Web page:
About Albania

Introduction

Home to both Mother Theresa and the great 15th century hero Skanderbeg, Albania is located in Southeastern Europe bordering the Adriatic Sea and Ionian Sea, between Montenegro and Kosovo in the north, Macedonia in the east and Greece in the south.

Albanian history and culture is fascinating. Butrint, one of the world's archeological wonders - and a UNESCO World Heritage site - in the south of Albania provides a glimpse of Mediterranean civilization from the Bronze Age through the Greek, Roman, Byzantine, Venetian and Ottoman periods - all atop a cliff overlooking Corfu.

Throughout the transition period Albania has been faced with a number of extremely complex challenges in order to establish stable institutions guaranteeing democracy, the rule of law and human rights as well as to operate a functioning market economy and to cope with competition and market forces.

Albania has enjoyed a high sustained rate of economic growth over the past several years, averaging about 5–6 per cent per year, placing Albania into the group of countries with a high Human Development Index (HDI).

Albania represents a considerable market in the region due to several agreements on free trade with neighbor countries and European Union, as well as an attractive investment destination.

 

Albania: Basic Data

Location Southeastern Europe
Area 28,748 km2
Land boundaries Total: 691 km (Greece 212 km, Kosovo* 112 km, former Yugoslav Republic of Macedonia 181 km, Montenegro 186 km)
Capital Tirana (418,495 inhabitants)
Provinces 12 (Berat, Diber, Durres, Elbasan, Fier, Gjirokaster, Korce, Kukes, Lezhe, Shkoder, Tirane, Vlore)
Municipalities 61
Constitution Approved by referendum and promulgated in 1998
Political system Republic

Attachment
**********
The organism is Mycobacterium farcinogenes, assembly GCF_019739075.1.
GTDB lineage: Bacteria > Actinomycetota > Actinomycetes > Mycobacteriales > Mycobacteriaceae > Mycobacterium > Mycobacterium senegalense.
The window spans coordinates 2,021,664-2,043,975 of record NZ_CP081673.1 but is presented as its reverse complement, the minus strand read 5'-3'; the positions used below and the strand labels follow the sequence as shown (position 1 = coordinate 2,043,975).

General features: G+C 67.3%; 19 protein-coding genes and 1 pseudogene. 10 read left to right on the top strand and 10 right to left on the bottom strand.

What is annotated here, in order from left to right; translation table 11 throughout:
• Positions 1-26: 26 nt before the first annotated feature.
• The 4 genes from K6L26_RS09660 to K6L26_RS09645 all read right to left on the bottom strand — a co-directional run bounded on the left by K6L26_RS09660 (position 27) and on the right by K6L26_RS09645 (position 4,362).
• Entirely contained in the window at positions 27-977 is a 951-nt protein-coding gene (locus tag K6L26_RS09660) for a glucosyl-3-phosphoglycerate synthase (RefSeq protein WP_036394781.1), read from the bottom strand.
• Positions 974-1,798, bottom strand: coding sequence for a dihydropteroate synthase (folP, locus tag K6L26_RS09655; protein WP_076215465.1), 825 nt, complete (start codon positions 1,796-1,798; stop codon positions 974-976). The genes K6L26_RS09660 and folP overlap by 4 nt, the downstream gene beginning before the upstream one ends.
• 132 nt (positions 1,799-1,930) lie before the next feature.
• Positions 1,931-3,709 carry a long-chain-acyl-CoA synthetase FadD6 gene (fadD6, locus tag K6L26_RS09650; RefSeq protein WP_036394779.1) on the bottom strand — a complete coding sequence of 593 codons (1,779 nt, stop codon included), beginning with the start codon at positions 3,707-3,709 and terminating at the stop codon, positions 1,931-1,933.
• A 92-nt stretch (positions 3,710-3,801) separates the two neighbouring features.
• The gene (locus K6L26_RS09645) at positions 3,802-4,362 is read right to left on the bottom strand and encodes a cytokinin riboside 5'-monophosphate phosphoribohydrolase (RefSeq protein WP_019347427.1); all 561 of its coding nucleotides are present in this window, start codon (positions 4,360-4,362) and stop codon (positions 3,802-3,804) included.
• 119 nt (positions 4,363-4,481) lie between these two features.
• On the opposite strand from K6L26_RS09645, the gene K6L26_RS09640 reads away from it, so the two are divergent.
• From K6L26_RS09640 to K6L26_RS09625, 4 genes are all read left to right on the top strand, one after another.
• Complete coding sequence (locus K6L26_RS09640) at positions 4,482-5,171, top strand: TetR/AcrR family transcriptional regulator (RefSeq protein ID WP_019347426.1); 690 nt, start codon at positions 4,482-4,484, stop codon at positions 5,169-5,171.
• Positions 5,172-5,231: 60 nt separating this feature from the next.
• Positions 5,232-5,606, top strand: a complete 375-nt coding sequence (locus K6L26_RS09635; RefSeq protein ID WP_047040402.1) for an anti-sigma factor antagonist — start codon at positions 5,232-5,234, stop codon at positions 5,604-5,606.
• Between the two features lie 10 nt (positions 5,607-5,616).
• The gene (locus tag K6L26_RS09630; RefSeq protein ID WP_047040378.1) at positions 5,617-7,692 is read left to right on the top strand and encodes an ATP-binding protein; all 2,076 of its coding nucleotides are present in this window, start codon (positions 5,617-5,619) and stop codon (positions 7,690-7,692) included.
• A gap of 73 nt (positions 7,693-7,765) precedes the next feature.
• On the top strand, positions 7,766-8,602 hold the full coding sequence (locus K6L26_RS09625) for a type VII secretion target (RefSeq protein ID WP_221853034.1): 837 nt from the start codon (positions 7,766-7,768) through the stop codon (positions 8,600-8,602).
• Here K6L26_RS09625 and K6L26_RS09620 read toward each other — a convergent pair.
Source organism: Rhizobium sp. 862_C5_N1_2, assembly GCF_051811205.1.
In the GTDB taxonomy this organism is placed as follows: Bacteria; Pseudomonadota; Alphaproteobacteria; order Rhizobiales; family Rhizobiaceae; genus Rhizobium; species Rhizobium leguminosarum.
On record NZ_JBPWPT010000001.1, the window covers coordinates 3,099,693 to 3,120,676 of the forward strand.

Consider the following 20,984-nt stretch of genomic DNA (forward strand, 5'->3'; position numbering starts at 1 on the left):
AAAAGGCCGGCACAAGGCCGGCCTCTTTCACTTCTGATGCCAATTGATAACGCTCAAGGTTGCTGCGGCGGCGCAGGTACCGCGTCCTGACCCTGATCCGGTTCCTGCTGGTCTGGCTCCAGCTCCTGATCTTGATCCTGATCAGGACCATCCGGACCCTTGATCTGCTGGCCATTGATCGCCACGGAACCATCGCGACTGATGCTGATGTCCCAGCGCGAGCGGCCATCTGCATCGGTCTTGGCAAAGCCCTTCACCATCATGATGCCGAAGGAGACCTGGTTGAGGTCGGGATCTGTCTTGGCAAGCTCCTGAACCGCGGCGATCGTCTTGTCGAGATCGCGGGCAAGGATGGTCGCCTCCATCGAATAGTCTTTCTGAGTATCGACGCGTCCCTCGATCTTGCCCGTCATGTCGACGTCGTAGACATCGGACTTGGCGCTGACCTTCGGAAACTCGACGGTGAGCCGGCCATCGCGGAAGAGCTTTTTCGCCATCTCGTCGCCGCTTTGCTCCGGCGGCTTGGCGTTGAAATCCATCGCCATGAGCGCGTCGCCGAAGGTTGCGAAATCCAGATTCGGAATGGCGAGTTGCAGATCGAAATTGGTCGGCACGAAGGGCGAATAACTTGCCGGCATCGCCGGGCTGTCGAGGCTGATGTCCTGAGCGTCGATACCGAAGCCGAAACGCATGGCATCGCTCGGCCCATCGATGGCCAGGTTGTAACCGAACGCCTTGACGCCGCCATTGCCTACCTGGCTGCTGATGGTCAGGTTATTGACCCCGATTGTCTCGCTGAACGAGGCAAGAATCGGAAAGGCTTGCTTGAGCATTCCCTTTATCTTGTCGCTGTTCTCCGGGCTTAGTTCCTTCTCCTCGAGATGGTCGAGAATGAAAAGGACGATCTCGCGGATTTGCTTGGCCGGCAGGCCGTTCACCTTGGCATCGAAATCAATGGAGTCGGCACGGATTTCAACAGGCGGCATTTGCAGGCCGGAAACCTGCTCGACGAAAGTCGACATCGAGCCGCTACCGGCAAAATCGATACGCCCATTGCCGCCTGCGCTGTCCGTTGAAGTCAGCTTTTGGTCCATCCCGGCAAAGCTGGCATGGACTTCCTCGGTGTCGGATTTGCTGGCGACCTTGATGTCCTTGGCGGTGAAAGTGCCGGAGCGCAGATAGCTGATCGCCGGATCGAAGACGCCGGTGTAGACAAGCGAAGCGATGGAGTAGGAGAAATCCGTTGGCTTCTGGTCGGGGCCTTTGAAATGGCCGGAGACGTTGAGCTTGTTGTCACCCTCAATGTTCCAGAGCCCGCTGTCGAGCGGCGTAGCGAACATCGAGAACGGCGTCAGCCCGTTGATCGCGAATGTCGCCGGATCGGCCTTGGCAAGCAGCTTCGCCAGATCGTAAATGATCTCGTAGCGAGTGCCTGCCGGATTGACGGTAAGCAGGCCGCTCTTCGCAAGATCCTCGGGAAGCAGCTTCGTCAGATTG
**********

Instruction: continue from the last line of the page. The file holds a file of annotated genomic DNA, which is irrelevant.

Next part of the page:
Population Total 2.8 million; 49.8% Female and 50.2% Male (2011 Census)
Annual pop. growth -0.001% / -2,942 inhabitants (2014, INSTAT)
Mean / Median age: Total: 35.2/33.5 years; Female: 35.9/34.7 years; Male: 34.6/32.3 years (2011 Census)
HDI 0.716 (2014 Human Development Index value, UNDP)
Life expectancy at birth Female: 80.3 years; Male: 76.4 years (2014, INSTAT)
Total fertility rate 1.78 births per woman (2014, INSTAT)
Nationality Albanian
Ethnic groups Albanian 82.6%;Greek 0.9%; Roma 0.3%; undeclared or unknown 15.5% (2011 Census)
Religion Muslim 56.7%, Catholic 10.0%, Orthodox 6.8%, Believers without denomination 5.5%, Atheist 2.5%, Bektashi 2.1%, Other 0.2%, undeclared or unknown 16.2% (2011 Census)
Languages Albanian 98.8% (official), Greek 0.5%, Other 0.6%, undeclared 0.1% (2011 Census)
EU status Candidate country, 2014
Labour force 1,256,858 (2014 Labour Force Survey, INSTAT)
Income Level Upper middle income
GDP per capita $4.619; Growth rate: 1.9% (2014, World Bank)
Inflation rate 1.6% (2014, World Bank)
Unemployment rate 17.3% (aged 15-64, Q2 2015, INSTAT)
Budget Revenues: 366.7 billion ALL (26.3% of GDP)
Expenditures: 438.8 billion ALL (31.5% of GDP)
(2014, Ministry of Finance of the Republic of Albania)
Public debt (% GDP) 71.6% (2014, Ministry of Finance of the Republic of Albania)
Main issues EU accession; Comprehensive institutional, political, economic approximation, in line with the chapters of the Acquis; Disparity reduction
Refugees and Internally Displaced Persons (IDPs) Refugees: 104
IDPs: 0
Stateless persons: 7,443 (2014, UNHCR)
Terrain Mostly mountains and hills; small plains along coast
Natural resources Oil, gas, coal, bauxite, chromite, copper, iron ore, nickel, salt, timber, hydropower, arable land

History

Albania declared its independence from the Ottoman Empire in 1912 but till the end of the First World War, the country was attacked by neighboring countries.

In 1925, the Constitutional Assembly declared Albania a Parliamentary Republic and Ahmet Zog was elected President of Albania. However, he had so much power that the Republic functioned as a Presidential one. After three years Ahmet Zog was declared the King of Albania, receiving the royal title "Zog I".

After eleven years of monarchy the country was occupied by Mussolini’s forces in 1939, and ending the monarchy. In 1943 the armies of Hitler occupied the country. The resistance against foreign invasion was known as the Anti – Fascist National Liberation front. The Communist party took power in November 1944, when the foreign armies were expelled. Shortly thereafter, a totalitarian regime was established under the communist leader Enver Hoxha.